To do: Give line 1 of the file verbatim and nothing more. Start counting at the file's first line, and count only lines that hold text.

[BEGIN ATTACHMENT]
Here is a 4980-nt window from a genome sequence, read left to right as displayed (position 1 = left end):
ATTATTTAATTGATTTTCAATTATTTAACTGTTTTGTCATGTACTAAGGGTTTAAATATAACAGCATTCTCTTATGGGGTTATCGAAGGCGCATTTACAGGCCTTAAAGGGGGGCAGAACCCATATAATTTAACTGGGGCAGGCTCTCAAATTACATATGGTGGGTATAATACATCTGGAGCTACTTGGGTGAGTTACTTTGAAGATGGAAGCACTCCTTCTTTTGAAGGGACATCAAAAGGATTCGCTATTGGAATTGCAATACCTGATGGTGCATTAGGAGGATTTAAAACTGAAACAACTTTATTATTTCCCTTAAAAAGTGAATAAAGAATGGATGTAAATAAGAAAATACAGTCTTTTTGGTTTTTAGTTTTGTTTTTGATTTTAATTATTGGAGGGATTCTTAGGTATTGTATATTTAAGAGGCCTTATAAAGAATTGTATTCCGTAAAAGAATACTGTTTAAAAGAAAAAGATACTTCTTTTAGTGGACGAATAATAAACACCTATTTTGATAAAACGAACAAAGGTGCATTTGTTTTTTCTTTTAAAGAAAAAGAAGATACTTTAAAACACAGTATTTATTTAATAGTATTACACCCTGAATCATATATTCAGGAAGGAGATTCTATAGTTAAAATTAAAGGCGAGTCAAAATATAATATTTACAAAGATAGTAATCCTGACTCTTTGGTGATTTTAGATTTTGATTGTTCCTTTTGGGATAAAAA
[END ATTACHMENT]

Here is a 4980-nt window from a genome sequence, read left to right as displayed (position 1 = left end):